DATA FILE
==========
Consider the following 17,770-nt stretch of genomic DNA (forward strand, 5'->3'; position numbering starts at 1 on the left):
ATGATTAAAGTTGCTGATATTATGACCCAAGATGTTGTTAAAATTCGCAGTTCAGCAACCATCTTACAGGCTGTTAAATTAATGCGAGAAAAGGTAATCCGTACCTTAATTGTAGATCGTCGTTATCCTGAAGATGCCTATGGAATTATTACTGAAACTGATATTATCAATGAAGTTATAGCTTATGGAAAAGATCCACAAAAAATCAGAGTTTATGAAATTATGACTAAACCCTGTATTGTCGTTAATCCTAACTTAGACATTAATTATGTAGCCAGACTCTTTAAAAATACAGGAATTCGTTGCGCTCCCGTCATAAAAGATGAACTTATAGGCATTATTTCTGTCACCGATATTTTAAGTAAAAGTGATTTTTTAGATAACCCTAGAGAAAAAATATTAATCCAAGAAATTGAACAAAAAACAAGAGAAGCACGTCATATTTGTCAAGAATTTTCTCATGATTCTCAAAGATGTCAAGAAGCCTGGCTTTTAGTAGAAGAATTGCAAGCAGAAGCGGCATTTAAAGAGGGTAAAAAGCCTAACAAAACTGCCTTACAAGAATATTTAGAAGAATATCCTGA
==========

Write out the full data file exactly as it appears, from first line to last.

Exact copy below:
Consider the following 17,770-nt stretch of genomic DNA (forward strand, 5'->3'; position numbering starts at 1 on the left):
ATGATTAAAGTTGCTGATATTATGACCCAAGATGTTGTTAAAATTCGCAGTTCAGCAACCATCTTACAGGCTGTTAAATTAATGCGAGAAAAGGTAATCCGTACCTTAATTGTAGATCGTCGTTATCCTGAAGATGCCTATGGAATTATTACTGAAACTGATATTATCAATGAAGTTATAGCTTATGGAAAAGATCCACAAAAAATCAGAGTTTATGAAATTATGACTAAACCCTGTATTGTCGTTAATCCTAACTTAGACATTAATTATGTAGCCAGACTCTTTAAAAATACAGGAATTCGTTGCGCTCCCGTCATAAAAGATGAACTTATAGGCATTATTTCTGTCACCGATATTTTAAGTAAAAGTGATTTTTTAGATAACCCTAGAGAAAAAATATTAATCCAAGAAATTGAACAAAAAACAAGAGAAGCACGTCATATTTGTCAAGAATTTTCTCATGATTCTCAAAGATGTCAAGAAGCCTGGCTTTTAGTAGAAGAATTGCAAGCAGAAGCGGCATTTAAAGAGGGTAAAAAGCCTAACAAAACTGCCTTACAAGAATATTTAGAAGAATATCCTGA